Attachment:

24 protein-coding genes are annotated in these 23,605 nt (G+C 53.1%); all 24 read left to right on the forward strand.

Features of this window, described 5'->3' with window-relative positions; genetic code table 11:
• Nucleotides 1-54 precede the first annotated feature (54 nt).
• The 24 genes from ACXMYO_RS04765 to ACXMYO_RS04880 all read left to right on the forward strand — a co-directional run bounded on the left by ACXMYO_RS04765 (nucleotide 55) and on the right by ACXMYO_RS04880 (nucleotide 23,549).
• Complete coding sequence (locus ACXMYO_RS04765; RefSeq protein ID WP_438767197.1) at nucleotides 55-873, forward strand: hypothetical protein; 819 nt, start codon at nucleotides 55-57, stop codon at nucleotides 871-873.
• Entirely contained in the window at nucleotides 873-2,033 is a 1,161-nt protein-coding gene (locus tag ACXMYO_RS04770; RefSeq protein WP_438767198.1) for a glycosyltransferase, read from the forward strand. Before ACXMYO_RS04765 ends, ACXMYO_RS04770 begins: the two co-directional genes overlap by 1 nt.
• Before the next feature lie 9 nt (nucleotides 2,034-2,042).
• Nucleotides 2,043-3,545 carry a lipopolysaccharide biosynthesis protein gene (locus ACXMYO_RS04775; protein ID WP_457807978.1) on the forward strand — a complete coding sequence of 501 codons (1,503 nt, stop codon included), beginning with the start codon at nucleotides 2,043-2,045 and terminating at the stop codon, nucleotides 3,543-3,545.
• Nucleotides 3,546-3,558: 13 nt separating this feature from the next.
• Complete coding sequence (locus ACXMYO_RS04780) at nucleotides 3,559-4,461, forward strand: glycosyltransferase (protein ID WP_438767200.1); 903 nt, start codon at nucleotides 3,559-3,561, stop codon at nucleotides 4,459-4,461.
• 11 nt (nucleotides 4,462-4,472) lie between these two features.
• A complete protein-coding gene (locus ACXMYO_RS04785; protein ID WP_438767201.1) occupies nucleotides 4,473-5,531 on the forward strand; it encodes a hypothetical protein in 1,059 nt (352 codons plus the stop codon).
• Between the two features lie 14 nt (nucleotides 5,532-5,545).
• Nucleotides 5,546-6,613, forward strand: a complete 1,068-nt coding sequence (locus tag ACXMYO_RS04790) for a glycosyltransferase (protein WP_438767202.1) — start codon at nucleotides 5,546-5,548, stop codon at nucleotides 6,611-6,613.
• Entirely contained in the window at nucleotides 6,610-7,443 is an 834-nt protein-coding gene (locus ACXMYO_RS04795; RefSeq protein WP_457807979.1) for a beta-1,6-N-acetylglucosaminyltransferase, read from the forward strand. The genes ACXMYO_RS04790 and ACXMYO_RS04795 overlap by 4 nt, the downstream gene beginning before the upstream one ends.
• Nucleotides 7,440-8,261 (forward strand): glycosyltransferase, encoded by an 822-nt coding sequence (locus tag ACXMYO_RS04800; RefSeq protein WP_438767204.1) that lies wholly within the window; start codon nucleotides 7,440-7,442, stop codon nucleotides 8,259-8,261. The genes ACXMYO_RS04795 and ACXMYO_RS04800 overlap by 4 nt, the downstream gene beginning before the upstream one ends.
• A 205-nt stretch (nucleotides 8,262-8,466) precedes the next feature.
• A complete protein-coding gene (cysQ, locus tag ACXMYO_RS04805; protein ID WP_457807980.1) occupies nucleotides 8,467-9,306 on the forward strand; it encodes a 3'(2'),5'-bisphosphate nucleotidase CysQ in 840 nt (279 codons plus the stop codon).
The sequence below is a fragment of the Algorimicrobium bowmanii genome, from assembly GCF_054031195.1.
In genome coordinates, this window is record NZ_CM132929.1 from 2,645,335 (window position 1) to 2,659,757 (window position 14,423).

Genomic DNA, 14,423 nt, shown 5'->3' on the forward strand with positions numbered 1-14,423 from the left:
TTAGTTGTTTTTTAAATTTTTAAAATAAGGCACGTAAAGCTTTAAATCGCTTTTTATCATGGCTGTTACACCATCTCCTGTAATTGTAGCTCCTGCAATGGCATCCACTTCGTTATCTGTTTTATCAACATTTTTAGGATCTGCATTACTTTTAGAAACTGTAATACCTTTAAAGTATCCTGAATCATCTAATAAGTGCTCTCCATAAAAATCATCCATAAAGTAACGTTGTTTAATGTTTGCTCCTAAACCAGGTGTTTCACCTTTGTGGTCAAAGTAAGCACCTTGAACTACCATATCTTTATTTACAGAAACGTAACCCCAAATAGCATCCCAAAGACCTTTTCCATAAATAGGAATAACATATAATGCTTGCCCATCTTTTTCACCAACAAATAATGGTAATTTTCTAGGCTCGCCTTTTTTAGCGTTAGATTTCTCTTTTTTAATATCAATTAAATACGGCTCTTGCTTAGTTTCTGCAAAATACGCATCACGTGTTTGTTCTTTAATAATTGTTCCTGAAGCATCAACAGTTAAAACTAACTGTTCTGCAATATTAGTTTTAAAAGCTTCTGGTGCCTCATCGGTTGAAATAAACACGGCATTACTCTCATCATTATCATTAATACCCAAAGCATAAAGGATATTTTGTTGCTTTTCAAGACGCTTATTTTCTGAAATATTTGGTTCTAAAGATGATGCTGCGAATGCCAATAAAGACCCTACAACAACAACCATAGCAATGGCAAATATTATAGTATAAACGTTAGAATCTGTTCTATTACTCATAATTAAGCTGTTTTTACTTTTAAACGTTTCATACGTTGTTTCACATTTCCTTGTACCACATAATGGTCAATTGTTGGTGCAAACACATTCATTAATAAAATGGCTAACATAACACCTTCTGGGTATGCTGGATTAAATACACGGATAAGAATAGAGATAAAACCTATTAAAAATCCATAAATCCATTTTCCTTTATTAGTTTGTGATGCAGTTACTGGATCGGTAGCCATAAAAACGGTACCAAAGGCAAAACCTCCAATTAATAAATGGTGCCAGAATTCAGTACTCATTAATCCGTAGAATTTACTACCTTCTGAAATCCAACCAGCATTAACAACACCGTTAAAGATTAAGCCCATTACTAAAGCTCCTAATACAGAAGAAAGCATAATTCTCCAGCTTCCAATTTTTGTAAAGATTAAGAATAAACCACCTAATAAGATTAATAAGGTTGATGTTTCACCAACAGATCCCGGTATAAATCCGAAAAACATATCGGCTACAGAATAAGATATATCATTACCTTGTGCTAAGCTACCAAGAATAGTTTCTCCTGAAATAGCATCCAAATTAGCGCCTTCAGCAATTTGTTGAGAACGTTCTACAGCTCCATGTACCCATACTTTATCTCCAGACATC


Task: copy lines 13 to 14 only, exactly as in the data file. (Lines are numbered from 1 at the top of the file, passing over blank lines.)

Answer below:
• Between the two features lie 14 nt (nucleotides 5,532-5,545).
• Nucleotides 5,546-6,613, forward strand: a complete 1,068-nt coding sequence (locus tag ACXMYO_RS04790) for a glycosyltransferase (protein WP_438767202.1) — start codon at nucleotides 5,546-5,548, stop codon at nucleotides 6,611-6,613.